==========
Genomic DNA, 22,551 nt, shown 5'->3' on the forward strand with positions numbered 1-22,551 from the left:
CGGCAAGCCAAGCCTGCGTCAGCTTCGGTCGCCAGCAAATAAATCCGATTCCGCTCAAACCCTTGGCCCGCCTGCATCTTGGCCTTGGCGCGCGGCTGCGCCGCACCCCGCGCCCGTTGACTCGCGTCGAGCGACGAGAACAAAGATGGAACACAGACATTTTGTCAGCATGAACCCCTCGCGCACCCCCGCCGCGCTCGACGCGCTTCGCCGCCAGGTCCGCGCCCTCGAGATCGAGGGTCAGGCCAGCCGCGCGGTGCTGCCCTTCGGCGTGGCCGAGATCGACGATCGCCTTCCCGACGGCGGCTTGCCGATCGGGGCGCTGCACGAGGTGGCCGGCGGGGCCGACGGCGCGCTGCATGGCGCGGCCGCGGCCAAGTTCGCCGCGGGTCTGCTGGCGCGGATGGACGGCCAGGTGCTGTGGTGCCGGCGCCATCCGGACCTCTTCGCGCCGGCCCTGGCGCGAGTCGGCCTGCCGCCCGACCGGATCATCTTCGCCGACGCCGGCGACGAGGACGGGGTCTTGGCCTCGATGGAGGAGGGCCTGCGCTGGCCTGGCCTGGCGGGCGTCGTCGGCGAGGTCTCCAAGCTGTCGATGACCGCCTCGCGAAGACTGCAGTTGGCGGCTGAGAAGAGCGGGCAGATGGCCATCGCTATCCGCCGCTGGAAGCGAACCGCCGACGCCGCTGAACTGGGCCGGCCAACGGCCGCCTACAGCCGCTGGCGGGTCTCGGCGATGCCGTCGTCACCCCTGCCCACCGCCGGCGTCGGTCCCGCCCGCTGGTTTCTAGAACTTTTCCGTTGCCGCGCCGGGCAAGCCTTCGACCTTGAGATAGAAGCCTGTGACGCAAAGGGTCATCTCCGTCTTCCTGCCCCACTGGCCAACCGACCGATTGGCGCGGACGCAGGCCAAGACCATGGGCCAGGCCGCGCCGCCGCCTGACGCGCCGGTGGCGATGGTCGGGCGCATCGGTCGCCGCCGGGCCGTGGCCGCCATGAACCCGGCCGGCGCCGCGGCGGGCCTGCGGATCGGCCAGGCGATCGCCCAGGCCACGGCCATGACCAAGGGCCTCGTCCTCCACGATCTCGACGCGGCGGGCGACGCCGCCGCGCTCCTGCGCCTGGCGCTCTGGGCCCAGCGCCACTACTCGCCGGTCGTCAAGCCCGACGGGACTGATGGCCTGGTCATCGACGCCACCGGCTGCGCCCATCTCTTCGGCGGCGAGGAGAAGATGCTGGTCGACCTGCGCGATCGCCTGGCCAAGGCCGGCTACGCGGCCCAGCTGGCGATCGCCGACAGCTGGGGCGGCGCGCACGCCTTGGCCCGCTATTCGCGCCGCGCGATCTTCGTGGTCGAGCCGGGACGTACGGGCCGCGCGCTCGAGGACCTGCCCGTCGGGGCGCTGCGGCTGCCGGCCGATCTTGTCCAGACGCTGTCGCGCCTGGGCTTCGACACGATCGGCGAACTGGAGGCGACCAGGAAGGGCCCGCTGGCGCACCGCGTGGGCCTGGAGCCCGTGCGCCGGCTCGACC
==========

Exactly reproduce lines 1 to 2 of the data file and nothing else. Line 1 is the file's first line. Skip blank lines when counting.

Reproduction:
Genomic DNA, 22,551 nt, shown 5'->3' on the forward strand with positions numbered 1-22,551 from the left:
CGGCAAGCCAAGCCTGCGTCAGCTTCGGTCGCCAGCAAATAAATCCGATTCCGCTCAAACCCTTGGCCCGCCTGCATCTTGGCCTTGGCGCGCGGCTGCGCCGCACCCCGCGCCCGTTGACTCGCGTCGAGCGACGAGAACAAAGATGGAACACAGACATTTTGTCAGCATGAACCCCTCGCGCACCCCCGCCGCGCTCGACGCGCTTCGCCGCCAGGTCCGCGCCCTCGAGATCGAGGGTCAGGCCAGCCGCGCGGTGCTGCCCTTCGGCGTGGCCGAGATCGACGATCGCCTTCCCGACGGCGGCTTGCCGATCGGGGCGCTGCACGAGGTGGCCGGCGGGGCCGACGGCGCGCTGCATGGCGCGGCCGCGGCCAAGTTCGCCGCGGGTCTGCTGGCGCGGATGGACGGCCAGGTGCTGTGGTGCCGGCGCCATCCGGACCTCTTCGCGCCGGCCCTGGCGCGAGTCGGCCTGCCGCCCGACCGGATCATCTTCGCCGACGCCGGCGACGAGGACGGGGTCTTGGCCTCGATGGAGGAGGGCCTGCGCTGGCCTGGCCTGGCGGGCGTCGTCGGCGAGGTCTCCAAGCTGTCGATGACCGCCTCGCGAAGACTGCAGTTGGCGGCTGAGAAGAGCGGGCAGATGGCCATCGCTATCCGCCGCTGGAAGCGAACCGCCGACGCCGCTGAACTGGGCCGGCCAACGGCCGCCTACAGCCGCTGGCGGGTCTCGGCGATGCCGTCGTCACCCCTGCCCACCGCCGGCGTCGGTCCCGCCCGCTGGTTTCTAGAACTTTTCCGTTGCCGCGCCGGGCAAGCCTTCGACCTTGAGATAGAAGCCTGTGACGCAAAGGGTCATCTCCGTCTTCCTGCCCCACTGGCCAACCGACCGATTGGCGCGGACGCAGGCCAAGACCATGGGCCAGGCCGCGCCGCCGCCTGACGCGCCGGTGGCGATGGTCGGGCGCATCGGTCGCCGCCGGGCCGTGGCCGCCATGAACCCGGCCGGCGCCGCGGCGGGCCTGCGGATCGGCCAGGCGATCGCCCAGGCCACGGCCATGACCAAGGGCCTCGTCCTCCACGATCTCGACGCGGCGGGCGACGCCGCCGCGCTCCTGCGCCTGGCGCTCTGGGCCCAGCGCCACTACTCGCCGGTCGTCAAGCCCGACGGGACTGATGGCCTGGTCATCGACGCCACCGGCTGCGCCCATCTCTTCGGCGGCGAGGAGAAGATGCTGGTCGACCTGCGCGATCGCCTGGCCAAGGCCGGCTACGCGGCCCAGCTGGCGATCGCCGACAGCTGGGGCGGCGCGCACGCCTTGGCCCGCTATTCGCGCCGCGCGATCTTCGTGGTCGAGCCGGGACGTACGGGCCGCGCGCTCGAGGACCTGCCCGTCGGGGCGCTGCGGCTGCCGGCCGATCTTGTCCAGACGCTGTCGCGCCTGGGCTTCGACACGATCGGCGAACTGGAGGCGACCAGGAAGGGCCCGCTGGCGCACCGCGTGGGCCTGGAGCCCGTGCGCCGGCTCGACC